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EXPLOITATION OF GAS HYDRATES AS AN ENERGY RESOURCE

EXPLOITATION OF GAS HYDRATES AS AN ENERGY RESOURCE

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EXPLOITATION OF GAS HYDRATES AS AN ENERGY RESOURCE

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  1. EXPLOITATION OF GAS HYDRATES AS AN ENERGY RESOURCE K. Muralidhar Department of Mechanical Engineering Indian Institute of Technology Kanpur Kanpur 208016 India

  2. Organization of the talk • Energy scenario • What are gas hydrates • Resource availability • Exploitation of gas hydrates • Environmental aspect

  3. Assessing energy sources • Demand • Availability • Technology • Efficiency • Environmental impact • Cost

  4. The 21st century imbalance • Annual population increases at 2%. • Energy use per capita increases at 2% per year. • As a result, energy consumption increases at 4% per year. • Doubles every 36 years!

  5. World fossil consumption (1950-2003) Coal Oil Natural Gas Source: World Watch Institute, 2003

  6. Projected world energy supply

  7. Efficiencies of power technologies 80

  8. CO2 emissions [includes Construction/Operation/Fuel Preparation]

  9. Cost of electricity (global average, 1998)

  10. Equipment cost in IRs/kWh for electricity generation Solar Thermal 6 - 8 Nuclear 5 - 9 Natural Gas 5 - 9 Hydro 5 - 18.5 Wind 4.5 - 7 Coal 3.5 - 7 Geothermal 4.25 - 7 Biomass 4.15 - 8

  11. Operations and maintenance costs IRs/kWh Wind 1.3 Coal 2 Nuclear 2.2 Geothermal 2.7 Gas 3.1 Wood 3.1 Oil 4.1 Waste 4.5

  12. Hydrogen substitution

  13. Summary • Using every yardstick: availability, efficiency, environment, and cost, the 21st century will see an irrevocable shift towards gas-based energy generation

  14. Large scale power production from gas Energy production from gas relies on the following technologies: • Gas turbines • Fuel cells (futuristic) Gas hydrates are a source of methane and can be integrated with these technologies.

  15. Indian scenario • With no major findings of gas reserves it is essential to look for other alternative resources such as gas hydrates. • Vast continental margins with substantial sediment thickness and organic content, provide favorable conditions for occurrence of gas hydrates in the deep waters adjoining the Indian continent.

  16. Indian scenario (continued) • Caution: Gas hydrates hold the danger of natural hazards associated with sea floor stability, release of methane to ocean and atmosphere, and gas hydrates disturbed during drilling pose a safety problem. • Research: Development of a field model is quite necessary before the installation of a full scale setup in the sea bed.

  17. What are gas hydrates • A gas hydrate consists of a water lattice in which light hydrocarbonmolecules are embedded resembling dirty ice.

  18. What are gas hydrates (continued) • Naturally occurring gas hydrates are a form of water ice which contains a large amount of methane within its crystal structure. • They are restricted to the shallow lithosphere (2000-4000 m depth) • With pressurization, they remain stable at temperatures up to 18°C.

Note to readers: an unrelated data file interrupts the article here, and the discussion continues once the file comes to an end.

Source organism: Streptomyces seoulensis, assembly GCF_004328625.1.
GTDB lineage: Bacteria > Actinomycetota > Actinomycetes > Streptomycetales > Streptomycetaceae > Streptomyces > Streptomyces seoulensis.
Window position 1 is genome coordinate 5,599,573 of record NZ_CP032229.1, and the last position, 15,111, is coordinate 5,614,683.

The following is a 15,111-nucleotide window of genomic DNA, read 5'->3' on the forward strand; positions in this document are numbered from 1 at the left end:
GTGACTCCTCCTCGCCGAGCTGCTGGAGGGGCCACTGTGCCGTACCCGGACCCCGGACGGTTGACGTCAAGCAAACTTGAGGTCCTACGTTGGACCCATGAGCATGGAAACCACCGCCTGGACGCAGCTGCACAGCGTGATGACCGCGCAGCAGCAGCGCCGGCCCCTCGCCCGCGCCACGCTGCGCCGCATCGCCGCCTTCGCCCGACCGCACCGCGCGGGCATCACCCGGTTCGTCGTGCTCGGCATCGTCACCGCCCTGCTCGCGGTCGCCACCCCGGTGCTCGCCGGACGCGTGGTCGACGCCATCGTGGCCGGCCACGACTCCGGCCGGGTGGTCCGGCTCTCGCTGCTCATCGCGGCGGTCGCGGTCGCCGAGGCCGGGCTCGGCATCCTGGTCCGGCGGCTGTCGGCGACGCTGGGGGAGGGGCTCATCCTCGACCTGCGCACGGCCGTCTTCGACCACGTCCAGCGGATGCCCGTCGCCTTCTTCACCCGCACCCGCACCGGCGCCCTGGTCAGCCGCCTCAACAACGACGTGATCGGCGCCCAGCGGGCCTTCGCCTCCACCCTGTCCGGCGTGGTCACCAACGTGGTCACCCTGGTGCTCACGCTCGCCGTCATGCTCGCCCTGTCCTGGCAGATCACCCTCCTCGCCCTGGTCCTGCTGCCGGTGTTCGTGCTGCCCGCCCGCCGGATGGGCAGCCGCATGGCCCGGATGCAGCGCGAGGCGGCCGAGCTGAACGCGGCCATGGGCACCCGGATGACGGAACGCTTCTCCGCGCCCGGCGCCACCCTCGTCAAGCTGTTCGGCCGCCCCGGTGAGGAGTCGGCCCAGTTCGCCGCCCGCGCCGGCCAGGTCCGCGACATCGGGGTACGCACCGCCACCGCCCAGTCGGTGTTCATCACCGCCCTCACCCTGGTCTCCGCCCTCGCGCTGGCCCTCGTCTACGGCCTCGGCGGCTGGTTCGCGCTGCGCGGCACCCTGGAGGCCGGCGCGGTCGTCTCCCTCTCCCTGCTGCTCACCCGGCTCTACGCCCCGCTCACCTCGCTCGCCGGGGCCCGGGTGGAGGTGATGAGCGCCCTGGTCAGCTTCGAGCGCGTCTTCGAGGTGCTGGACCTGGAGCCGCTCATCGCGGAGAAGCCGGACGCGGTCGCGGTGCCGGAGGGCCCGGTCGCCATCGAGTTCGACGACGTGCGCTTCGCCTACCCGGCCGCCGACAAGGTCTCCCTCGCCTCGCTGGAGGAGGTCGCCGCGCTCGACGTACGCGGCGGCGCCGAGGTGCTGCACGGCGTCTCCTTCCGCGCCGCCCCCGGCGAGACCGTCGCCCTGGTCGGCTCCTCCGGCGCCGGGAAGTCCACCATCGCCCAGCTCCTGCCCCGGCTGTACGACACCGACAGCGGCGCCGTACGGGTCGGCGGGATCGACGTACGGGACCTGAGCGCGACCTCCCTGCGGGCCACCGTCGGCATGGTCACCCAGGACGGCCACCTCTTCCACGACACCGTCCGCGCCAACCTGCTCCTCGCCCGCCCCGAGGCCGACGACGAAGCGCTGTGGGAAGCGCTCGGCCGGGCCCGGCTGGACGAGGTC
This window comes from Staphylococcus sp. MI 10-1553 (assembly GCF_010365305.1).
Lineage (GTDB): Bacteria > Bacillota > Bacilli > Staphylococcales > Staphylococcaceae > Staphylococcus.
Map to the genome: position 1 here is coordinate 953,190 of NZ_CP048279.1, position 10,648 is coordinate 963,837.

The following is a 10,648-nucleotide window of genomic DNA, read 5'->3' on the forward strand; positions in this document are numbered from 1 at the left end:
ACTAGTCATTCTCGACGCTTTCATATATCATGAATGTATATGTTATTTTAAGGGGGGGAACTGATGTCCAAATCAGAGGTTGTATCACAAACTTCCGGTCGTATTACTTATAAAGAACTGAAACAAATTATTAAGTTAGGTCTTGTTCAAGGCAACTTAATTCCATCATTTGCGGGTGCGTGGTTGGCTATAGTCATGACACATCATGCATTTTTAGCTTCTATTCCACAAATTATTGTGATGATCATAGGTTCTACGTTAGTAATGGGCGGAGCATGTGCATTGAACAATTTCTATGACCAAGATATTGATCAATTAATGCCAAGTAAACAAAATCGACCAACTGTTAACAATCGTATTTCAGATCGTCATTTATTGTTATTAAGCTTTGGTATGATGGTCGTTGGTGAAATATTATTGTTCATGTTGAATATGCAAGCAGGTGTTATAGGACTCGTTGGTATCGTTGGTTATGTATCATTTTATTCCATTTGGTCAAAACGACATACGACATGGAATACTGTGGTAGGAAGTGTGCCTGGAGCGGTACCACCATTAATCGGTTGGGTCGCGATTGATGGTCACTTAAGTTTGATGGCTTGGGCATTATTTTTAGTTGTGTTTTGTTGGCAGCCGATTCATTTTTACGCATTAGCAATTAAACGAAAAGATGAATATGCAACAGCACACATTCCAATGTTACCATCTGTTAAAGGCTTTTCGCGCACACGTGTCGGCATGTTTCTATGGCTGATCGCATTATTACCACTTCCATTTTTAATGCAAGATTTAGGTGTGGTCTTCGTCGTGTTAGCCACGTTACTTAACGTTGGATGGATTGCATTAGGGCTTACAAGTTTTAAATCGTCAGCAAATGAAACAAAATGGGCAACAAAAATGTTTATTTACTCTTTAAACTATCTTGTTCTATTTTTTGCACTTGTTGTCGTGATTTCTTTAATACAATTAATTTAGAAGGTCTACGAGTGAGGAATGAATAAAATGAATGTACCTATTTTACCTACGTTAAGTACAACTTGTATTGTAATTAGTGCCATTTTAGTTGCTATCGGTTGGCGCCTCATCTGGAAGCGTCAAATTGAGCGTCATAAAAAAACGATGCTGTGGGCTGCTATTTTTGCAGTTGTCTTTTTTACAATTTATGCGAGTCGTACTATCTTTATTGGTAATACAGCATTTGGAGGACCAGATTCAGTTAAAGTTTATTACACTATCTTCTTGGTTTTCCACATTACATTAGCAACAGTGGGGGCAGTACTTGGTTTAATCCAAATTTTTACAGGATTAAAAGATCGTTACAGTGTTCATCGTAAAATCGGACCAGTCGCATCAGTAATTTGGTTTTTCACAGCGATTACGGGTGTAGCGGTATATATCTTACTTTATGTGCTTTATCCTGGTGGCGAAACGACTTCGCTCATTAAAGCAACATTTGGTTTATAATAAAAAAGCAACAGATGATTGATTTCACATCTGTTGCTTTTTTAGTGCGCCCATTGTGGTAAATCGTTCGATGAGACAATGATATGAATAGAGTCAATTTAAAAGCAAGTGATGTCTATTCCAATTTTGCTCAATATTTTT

19. What are gas hydrates (continued) • The average hydrate composition is 1 mole of methane for every 5.75 moles of water. • The observed density is around 0.9 g/cm3. • One liter of methane clathrate solid would contain 168 liters of methane gas (at STP).

  20. Where are gas hydrates located? It is present in oceanic sediments along continental margins and in polar continental settings.

  21. The ocean scenario

  22. Various issues related to extraction of gas hydrates

  23. Recovery of Methane Gas from Gas Hydrates • Modifying the equilibrium conditions by • Depressurization • Inhibitor injection • Thermal stimulation

  24. Phase equilibrium diagram stable unstable

  25. Decomposition of hydrates by depressurization, thermal, and chemical techniques

  26. Exploitation schemes • DEPRESSURISATION: At fixed temperature, operating at pressures below hydrate formation pressure. • INHIBITION: Inhibition of the hydrate formation conditions by using chemicals such as methanol and salts. • HEAT SUPPLY: At fixed pressure, operating at temperatures above the hydrate formation temperature. This can be achieved by insulation or heating of the equipment.

  27. Schematic representation of production from a hydrate reservoir with underlying free gas

  28. Research aspects • Hydrate dissociation and formation • Molecular structure • Phase equilibrium diagram • Flow, transport, and chemical reactions in a complex pore network

  29. Schematic drawing of gas exchanges

  30. Mass transfer at constant pressure and temperature

  31. Mathematical Model Fluid flow  is the porosity and K, the permeability.

  32. Mathematical Model Heat transfer Fluid Solid

  33. Mathematical Model Species transport equation

  34. List of undetermined parameters • Dispersion coefficient • Permeability tensor • Inter-phase transport coefficient

  35. Unanswered questions • Stability boundary • Destabilization dynamics • Flow and transport in a hierarchical pore network • System development • Disaster management • Cost considerations

  36. Environmental impact • Carbon sequestration • Carbon capture and storage • Carbon trap technologies

  37. Conclusions • Irreversible shift towards gaseous fuels. • Gas hydrates are secondary gas sources (internationally) but are primary, in the national context. • Safe exploitation of methane from hydrate reservoirs calls for a massive research program.

  38. Thank you!